Molecular Aspects of the Relationship of Transmissible Gastroenteritis Virus (TGEV) with Porcine Respiratory Coronavirus (PRCV)
Transmissible gastroenteritis, caused by a Coronavirus (TGEV), has been recognised as a viral disease since 1946 when the virus was first isolated by Doyle and Hutchings (1). TGEV has been shown to cause diarrhoea in pigs of all ages but has a high mortality, often 100%, in neonatal piglets. The TGEV virion, like all coronaviruses, contains an envelope, whose lipids are derived from the host cell endoplasmic reticulum, a single-stranded RNA genome, of positive polarity, and three structural proteins. The virion proteins are: a surface glycoprotein (peplomer) of Mr 200000, a glycosylated integral membrane protein observed as a series of polypeptides of Mr 28000–31000 and a basic phosphorylated protein (nucleoprotein) of Mr 47000 associated with the viral genomic RNA (2). Like all the coronaviruses the TGEV proteins are expressed from a series of subgenomic mRNA species, six in the case of TGEV (3), which have common 3′ ends but different 5′ extensions. The region of each mRNA responsible for the expression of a protein appears to correspond to the 5′-terminal region, often referred to as the ‘unique’ region, that is absent from the preceding smaller species. The TGEV genome encompassing the structural protein genes has been cloned and sequenced from a virulent British isolate, FS772/70 (4, 5, 6, 7, 8 and unpublished results), and from the avirulent Purdue strain (9, 10, 11, 12, 13, 14). This has led to the identification of five other potential genes, one of which appears to be the polymerase gene (8), another that appears to be located in the host cell nucleus and not in TGEV virions (8, 15) and three others whose products have yet to be identified in TGEV infected cells.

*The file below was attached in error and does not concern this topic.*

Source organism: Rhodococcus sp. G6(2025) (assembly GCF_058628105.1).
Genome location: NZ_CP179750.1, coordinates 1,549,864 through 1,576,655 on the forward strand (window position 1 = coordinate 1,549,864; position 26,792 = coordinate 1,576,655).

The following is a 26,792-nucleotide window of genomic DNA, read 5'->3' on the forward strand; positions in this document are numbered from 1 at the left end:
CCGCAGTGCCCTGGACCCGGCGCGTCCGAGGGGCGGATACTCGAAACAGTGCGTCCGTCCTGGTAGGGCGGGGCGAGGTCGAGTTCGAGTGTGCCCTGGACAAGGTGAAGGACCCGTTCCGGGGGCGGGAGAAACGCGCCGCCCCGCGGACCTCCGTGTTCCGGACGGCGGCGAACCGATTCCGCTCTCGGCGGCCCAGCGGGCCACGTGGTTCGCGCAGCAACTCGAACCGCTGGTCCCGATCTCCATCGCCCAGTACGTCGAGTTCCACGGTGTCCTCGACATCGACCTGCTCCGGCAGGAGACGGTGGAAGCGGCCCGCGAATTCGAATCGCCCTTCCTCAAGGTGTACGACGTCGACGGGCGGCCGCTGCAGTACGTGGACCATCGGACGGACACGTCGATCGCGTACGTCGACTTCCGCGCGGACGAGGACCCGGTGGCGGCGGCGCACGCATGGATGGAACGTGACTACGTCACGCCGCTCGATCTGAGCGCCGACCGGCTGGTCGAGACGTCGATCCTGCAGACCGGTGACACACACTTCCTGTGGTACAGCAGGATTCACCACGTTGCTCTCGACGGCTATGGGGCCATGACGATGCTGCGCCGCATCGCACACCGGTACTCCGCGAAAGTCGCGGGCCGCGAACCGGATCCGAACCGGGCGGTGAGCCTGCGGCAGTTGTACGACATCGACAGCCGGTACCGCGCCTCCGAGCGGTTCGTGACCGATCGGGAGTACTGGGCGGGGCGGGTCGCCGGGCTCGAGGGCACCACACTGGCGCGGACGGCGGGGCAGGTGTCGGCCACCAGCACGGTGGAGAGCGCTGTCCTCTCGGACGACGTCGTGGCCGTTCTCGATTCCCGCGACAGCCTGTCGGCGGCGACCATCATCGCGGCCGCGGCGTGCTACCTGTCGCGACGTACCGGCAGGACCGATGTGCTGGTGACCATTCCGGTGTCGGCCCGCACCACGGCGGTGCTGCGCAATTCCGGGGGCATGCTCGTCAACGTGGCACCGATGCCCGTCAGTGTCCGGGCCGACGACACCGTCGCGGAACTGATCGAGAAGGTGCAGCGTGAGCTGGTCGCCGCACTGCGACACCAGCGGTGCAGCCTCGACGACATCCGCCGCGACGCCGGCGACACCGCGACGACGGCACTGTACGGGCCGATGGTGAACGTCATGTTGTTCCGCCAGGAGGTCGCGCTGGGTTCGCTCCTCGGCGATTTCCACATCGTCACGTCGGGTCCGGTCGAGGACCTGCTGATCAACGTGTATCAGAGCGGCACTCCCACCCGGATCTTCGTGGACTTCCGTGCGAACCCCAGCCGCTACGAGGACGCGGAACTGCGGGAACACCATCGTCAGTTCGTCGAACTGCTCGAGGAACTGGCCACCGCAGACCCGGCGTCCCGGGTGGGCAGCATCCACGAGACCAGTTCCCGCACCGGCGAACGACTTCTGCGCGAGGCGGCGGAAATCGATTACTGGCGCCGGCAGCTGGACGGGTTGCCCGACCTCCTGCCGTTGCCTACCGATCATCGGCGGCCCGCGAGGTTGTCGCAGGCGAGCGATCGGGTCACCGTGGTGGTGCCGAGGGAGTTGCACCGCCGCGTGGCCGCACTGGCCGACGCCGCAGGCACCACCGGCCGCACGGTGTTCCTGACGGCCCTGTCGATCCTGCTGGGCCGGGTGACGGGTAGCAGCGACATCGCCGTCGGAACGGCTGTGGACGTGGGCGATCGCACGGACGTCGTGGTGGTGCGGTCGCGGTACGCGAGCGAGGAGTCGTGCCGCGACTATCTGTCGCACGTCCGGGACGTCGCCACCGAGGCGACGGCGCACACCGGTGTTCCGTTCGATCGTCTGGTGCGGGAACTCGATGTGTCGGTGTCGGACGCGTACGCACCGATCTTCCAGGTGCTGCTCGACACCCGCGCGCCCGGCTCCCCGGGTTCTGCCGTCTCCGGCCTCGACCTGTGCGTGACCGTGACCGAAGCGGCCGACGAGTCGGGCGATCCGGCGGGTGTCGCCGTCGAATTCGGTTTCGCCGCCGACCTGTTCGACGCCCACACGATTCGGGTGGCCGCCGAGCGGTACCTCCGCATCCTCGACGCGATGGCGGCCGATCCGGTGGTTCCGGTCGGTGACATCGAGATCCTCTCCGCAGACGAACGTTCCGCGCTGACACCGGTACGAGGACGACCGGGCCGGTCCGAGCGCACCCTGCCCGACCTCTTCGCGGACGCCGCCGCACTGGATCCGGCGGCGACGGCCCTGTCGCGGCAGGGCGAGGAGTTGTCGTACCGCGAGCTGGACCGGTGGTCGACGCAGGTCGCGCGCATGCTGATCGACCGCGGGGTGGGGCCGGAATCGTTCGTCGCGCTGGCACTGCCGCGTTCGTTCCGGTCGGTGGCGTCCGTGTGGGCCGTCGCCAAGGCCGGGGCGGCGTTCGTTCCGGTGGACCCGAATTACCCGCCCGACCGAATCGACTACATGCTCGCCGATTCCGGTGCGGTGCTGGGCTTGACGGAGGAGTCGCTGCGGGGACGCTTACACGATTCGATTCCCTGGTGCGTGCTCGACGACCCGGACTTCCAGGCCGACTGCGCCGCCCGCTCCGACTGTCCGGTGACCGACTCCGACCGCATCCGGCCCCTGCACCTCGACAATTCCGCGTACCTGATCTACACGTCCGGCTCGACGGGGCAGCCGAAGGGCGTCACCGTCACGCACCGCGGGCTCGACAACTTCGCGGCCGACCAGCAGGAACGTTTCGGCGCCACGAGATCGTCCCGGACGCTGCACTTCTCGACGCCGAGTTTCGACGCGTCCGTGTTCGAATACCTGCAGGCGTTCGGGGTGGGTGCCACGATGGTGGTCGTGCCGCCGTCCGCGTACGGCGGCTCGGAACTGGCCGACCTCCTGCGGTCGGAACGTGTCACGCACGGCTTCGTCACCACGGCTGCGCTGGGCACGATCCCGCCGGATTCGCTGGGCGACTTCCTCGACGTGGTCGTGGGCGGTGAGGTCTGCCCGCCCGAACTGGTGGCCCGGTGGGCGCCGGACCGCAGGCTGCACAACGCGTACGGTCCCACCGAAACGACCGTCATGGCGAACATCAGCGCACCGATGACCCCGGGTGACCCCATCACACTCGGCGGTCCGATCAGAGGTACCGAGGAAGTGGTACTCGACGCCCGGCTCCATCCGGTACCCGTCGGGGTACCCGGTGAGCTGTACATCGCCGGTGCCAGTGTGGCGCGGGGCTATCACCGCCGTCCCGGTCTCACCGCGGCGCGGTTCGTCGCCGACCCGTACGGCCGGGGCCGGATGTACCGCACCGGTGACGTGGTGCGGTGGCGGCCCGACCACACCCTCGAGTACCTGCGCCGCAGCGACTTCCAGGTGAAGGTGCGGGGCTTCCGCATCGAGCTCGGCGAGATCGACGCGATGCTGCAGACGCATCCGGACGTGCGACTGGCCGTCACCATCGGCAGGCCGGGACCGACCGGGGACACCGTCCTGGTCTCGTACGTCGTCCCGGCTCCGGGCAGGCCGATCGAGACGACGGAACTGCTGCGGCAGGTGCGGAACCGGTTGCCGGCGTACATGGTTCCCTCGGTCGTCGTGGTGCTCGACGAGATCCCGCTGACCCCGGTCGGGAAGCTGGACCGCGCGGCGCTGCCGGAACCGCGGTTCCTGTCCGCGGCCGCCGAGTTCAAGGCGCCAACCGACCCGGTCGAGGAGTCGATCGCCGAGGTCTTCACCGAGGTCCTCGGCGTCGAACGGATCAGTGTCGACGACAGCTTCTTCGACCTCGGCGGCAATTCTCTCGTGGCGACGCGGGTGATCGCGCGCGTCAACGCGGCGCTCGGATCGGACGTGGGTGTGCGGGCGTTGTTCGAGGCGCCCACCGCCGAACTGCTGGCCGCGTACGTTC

KeywordsIntegral Membrane Protein Porcine Epidemic Diarrhoea Virus Feline Infectious Peritonitis Neonatal Piglet Transmissible Gastroenteritis Virus
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